Suppose you decide to take the lump sum. You’ll receive a single payment from the pension plan regardless of how long you end up living. Now you have to invest that money to generate an income stream that will last the rest of your lifetime. How long will that be; and how confident are you the money will last that long? It depends upon many factors, but that risk is on you. And you don’t want to run out of money during retirement.

So what’s the answer – do you take the lump sum or settle for the annuity? Let’s look at some of the factors that can play into that decision:

If you (and your spouse if married) are in good health, and the security of a lifetime income stream is important to you, the annuity makes sense. If you are not comfortable handling your own investments, the annuity lets you leave investment decisions to the pension plan. If you are pessimistic about the economy, inflation, or other risk factors in the future, you can leave that risk with the pension plan choosing the annuity option.

The lump sum option may make sense if you (and your spouse if married) are older and in poor health. If you have sufficient savings and investments that the annuity would not be a needed source of lifetime income to make ends meet, then the lump sum may be the better choice. Also, if you are confident in your abilities to manage your investments to generate a good rate of return, and can prudently manage withdrawals from savings and investment over your retirement years, the lump sum may be appropriate.

In any event, if you are offered a lump sum payment as an option from a frozen pension plan, it is crucial to work with a competent advisor who can help you make a proper decision that meets your goals and objectives in light of your financial situation. Avoid an advisor who has a vested interest in your opting for the lump sum – like they want to manage and invest the money (for a fee).

If you are struggling with the lump sum vs. annuity question, give me a call, I can help.

The Law of Unintended Consequences – and Failure to Plan.

According to a recent story in the Boston Globe, Marcelle Harrison’s family has lived in a three-story home in Cambridge, Massachusetts for almost 40 years, during which time four generations of her family have lived. She and her family (two generations worth) may have to vacate the home because her stepfather died intestate (without a will) in 2011 after the passing of her mother two years earlier, meaning that legally her stepfather’s blood relatives back in his native country of Barbados have a stronger legal claim to her childhood home than she.

The home was purchased by her mother and step-father in 1980 for $23,000. It is now worth over $1 million. When her mother died in 2009, her step-father continued as the sole owner of the property. When he died in 2011, without naming a beneficiary for the property, Massachusetts law allows his blood relatives to claim the house over Marcelle, a stepchild.

According to Marcelle and those close to the family, her stepfather, Noel Aimes, always wanted the house to stay in the family, and in the 1990s he built additions to accommodate his growing family.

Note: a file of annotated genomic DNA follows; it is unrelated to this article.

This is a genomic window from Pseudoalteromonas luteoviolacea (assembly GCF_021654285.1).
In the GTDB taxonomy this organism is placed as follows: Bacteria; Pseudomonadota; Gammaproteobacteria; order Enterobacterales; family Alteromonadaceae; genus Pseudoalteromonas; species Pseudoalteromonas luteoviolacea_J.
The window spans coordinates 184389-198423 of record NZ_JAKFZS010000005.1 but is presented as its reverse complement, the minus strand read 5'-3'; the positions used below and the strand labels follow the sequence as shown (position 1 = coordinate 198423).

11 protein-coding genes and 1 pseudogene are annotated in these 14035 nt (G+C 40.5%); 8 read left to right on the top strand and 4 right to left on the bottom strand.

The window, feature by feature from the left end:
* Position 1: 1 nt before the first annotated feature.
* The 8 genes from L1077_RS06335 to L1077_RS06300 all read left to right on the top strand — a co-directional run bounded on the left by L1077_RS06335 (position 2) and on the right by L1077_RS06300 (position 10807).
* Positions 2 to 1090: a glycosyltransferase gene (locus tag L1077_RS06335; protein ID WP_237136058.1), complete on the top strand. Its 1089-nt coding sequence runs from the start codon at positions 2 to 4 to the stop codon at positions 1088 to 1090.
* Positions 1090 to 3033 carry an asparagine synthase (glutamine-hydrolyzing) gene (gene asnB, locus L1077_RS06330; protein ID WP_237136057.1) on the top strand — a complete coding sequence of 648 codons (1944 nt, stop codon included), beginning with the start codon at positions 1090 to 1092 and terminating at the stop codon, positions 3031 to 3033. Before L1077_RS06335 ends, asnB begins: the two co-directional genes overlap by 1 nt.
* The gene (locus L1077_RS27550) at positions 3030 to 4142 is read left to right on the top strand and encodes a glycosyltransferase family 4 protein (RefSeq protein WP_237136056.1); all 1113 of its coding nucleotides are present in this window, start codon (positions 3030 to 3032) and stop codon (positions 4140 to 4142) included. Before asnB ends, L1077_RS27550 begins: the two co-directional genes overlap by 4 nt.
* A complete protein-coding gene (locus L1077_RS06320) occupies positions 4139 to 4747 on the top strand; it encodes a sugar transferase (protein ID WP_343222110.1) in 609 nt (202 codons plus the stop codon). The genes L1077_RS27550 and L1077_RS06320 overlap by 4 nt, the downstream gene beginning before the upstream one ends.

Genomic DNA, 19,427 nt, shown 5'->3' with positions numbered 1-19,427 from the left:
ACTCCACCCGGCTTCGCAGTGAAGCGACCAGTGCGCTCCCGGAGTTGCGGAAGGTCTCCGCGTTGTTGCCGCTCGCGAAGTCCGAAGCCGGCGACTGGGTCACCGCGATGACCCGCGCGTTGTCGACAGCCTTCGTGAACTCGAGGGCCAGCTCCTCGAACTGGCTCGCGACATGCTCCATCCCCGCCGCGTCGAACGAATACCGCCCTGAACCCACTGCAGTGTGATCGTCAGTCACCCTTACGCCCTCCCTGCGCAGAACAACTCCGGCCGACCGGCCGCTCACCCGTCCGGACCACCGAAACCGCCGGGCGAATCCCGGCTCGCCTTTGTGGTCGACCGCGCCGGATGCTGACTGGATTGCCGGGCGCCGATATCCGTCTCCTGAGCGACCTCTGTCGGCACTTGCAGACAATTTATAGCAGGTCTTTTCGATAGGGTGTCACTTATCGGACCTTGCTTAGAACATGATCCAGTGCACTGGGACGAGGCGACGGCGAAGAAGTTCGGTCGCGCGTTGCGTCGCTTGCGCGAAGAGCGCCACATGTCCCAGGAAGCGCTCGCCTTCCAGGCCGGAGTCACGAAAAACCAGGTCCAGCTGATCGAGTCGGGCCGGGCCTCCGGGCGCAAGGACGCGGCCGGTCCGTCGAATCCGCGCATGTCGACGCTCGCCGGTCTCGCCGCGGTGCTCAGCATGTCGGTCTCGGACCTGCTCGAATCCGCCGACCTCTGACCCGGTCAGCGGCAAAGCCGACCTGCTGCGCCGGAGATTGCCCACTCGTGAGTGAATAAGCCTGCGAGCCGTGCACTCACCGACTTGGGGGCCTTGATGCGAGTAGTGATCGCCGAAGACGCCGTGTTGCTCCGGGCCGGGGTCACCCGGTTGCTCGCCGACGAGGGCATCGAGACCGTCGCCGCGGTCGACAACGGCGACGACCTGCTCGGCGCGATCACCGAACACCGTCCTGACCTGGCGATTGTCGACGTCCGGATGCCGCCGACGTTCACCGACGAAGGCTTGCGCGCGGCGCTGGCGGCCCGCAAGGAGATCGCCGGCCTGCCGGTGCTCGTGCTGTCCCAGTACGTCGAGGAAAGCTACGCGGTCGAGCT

Marcelle received the news in a letter delivered to her shortly before the end of last year. “Since you were not an heir-at-law, your appointment is in jeopardy of being set aside,” wrote the state public administrator. It appears that Mr. Aimes’s relatives in Barbados plan to sell the property as soon as the estate is settled. Marcelle is terrified and unsure where her family will live if forced out of the Cambridge property.

This story illustrates the importance of having a will. Without one, it doesn’t matter what you desire to happen with your assets. The laws of the state in which you reside will dictate the disposition of your assets. This is especially relevant in second-marriage situations. Marcelle’s stepfather may have wanted the property to pass on to her and her family, but without a will that said so, Massachusetts laws dictates it go to his distant relatives in Barbados. A sad outcome to be sure.

All it takes is a bit of planning to avoid disaster. If you don’t have an estate plan in place, hopefully what’s happening to Marcelle will motivate you to take action!

You can read the entire article here.

If your estate planning house isn’t in order, give me a call, I can help. While you won’t have to live with the oftentimes disastrous consequences of dying without an estate plan, your family will.

A Savior Is Born!

“And there were in the same country shepherds abiding in the field, keeping watch over their flock by night. And, lo, the angel of the Lord came upon them, and the glory of the Lord shone round about them: and they were sore afraid. And the angel said unto them, ‘Fear not: for, behold, I bring you good tidings of great joy, which shall be to all people. For unto you is born this day in the city of David a Saviour, which is Christ the Lord. And this shall be a sign unto you; Ye shall find the babe wrapped in swaddling clothes, lying in a manger.’ And suddenly there was with the angel a multitude of the heavenly host praising God, and saying, ‘Glory to God in the highest, and on earth peace, good will toward men.’“